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Luke Vorstermans
Freelance writer and author

Luke Vorstermans is a graduate of St. Mary’s University (1971) in Halifax, Nova Scotia and has developed a 30-year career in small business management, publishing, business consulting and ecommerce. His is the CEO of The Orion Group Ltd, a health and wellness company and a world leader in innovative aromachology products. (www.scentuelle.com).

He has traveled extensively across North America, Europe, Russia and Southern Africa, speaking, writing, and consulting on the process of change and its impact on individuals, society and the workplace.


Boomers Face Dilemma with Prescription Drugs Usage

When it comes to sexuality, health conscious boomers are seeking alternatives.

With increasing life expectancy predicted to give Baby Boomers another 20 or 30 years of retirement living, they are facing a growing dilemma: the pills they swallow today could have dire consequences in the years to come. While many common prescription and over-the-counter drugs were developed to help maintain health and vitality, the growing alarm over their side effects is causing a backlash. Is the short-term gain worth the long-term pain?

One area of increasing distress is their sexual health and the problem of a decreasing sex drive. Women especially are under pressure to prop up their lagging libidos to keep the bedroom action alive. With over 35 million women entering their menopause years and traditional hormonal replacement therapy under FDA scrutiny, female sexual health is a hot topic on talk shows.

Since Pfizer introduced Viagra in 1998, men have been swallowing the little blue pill – or variations of it – by the millions. But their newly found youthfulness comes with a price. The short-term side effects of Viagra indiscriminately flowing through the bloodstream are well documented. But the long-term risk of popping a pill to maintain an erection is still unknown. The price of the boomer attitude of wanting it – and wanting it now – may well be borrowed from their future health and wellness.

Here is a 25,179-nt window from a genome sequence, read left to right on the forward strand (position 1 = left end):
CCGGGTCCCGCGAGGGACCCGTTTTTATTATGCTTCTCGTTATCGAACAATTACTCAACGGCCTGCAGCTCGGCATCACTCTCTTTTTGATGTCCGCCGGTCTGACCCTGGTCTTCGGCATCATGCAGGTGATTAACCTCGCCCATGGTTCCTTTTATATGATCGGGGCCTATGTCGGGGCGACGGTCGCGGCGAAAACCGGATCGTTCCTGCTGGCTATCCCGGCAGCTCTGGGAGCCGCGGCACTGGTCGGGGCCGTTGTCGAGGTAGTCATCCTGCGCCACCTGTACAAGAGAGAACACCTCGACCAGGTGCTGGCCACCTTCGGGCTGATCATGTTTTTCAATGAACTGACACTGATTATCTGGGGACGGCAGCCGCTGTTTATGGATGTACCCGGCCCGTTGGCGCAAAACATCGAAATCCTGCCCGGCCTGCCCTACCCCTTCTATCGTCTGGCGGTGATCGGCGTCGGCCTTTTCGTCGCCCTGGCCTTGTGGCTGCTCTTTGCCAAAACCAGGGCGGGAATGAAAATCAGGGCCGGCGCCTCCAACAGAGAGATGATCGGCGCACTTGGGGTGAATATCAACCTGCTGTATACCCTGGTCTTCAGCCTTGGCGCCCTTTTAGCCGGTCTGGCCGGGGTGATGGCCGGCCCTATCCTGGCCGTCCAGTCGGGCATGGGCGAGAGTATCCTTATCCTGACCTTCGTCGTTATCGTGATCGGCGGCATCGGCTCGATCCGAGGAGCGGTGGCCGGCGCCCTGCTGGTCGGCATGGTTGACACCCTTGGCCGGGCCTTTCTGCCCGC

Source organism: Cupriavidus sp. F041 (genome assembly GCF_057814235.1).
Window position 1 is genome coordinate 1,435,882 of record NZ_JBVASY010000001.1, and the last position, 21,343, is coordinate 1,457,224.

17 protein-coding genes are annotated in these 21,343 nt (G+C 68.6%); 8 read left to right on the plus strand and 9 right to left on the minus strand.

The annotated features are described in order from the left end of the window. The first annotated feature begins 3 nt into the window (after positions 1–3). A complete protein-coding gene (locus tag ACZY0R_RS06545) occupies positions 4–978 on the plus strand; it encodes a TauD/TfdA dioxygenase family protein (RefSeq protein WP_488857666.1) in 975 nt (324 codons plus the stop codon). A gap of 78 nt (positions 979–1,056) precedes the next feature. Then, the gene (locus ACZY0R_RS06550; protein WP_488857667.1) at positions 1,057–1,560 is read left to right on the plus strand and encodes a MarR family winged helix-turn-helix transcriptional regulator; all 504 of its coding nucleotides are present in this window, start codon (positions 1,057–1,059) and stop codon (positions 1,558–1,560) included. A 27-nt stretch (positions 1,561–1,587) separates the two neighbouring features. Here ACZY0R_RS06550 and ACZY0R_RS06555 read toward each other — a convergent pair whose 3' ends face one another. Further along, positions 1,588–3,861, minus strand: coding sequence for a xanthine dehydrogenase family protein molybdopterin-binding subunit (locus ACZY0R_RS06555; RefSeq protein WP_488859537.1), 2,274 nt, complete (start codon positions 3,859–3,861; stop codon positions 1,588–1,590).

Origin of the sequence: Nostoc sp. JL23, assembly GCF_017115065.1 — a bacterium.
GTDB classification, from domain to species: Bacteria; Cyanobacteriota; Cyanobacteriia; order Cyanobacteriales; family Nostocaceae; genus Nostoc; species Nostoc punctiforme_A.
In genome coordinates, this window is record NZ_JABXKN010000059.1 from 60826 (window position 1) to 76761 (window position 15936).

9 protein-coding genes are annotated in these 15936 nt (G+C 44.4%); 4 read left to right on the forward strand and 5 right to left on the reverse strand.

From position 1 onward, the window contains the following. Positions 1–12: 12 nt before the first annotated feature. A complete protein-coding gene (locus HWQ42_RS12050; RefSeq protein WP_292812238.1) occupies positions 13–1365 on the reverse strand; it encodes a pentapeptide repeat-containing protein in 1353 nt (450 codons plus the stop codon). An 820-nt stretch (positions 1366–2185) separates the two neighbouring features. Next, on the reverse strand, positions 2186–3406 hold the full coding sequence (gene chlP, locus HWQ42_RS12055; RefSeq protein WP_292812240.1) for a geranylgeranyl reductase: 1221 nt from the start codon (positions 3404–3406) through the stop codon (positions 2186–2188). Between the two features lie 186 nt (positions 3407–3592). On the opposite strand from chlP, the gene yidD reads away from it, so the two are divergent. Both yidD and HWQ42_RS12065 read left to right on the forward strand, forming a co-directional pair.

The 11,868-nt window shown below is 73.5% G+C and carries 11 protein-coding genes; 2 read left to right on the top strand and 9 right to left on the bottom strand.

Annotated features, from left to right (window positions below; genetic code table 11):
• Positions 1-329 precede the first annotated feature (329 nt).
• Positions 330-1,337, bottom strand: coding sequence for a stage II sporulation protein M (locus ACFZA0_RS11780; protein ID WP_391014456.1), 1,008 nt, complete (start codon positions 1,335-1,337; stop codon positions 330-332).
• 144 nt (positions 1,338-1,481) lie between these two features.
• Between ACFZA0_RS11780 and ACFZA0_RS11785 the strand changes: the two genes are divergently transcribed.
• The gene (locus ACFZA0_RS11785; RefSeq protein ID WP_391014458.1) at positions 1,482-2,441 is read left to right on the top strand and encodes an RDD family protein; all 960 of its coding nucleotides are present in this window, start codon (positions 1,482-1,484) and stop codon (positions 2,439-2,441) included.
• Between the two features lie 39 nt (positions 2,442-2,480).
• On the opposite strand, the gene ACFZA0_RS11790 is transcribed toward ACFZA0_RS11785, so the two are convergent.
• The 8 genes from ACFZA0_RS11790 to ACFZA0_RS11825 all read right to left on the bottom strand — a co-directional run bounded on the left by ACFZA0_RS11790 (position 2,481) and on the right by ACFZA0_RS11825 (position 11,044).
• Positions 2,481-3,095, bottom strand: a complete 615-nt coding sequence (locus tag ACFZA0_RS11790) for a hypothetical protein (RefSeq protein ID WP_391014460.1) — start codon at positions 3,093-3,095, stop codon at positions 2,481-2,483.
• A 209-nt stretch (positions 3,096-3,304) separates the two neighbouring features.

Women are facing a similar situation. Although a pink pill is still a long way from FDA approval, several other options to boost the libido are available. One drug, Proctor and Gamble's Intrinsa, was banned by the FDA but recently made its debut in Europe . However, without long-term safety studies and growing controversy surrounding the complexity of female sexual desire, health-conscious boomers are looking elsewhere.

“Our instant fix culture comes with a huge price,” says Linda Ryan, President of The Sense of Smell Lab, a world leader in developing products that use the sense of smell to influence behavior. “We've bought into the band-aid approach to health... the short-term solution. But boomers are beginning to realize that with several decades of living ahead of them, the drugs they take today could have dire consequences come tomorrow.”

With the sales of alternative health therapies reaching unprecedented levels, companies are exploring non invasive approaches to health and wellness. One promising product, Scentuelle uses the sense of smell to enhance sexual desire. Since nothing enters the bloodstream, it is completely drug free and has no side effects.

With over 78 million baby boomers marching to retirement and facing the ‘use it or lose it ' dilemma when it comes to their sexual health, the safest alternative might be right under their nose.

Luke Vorstermans is the founder of The Sense of Smell Lab, a world leader in the development of innovative products that use our sense of smell to influence behavior, trigger memories, manage cravings, enhance moods and improve sexual health .  Learn more about enhancing your sex drive with the unique Scentuelle patch.

 

 

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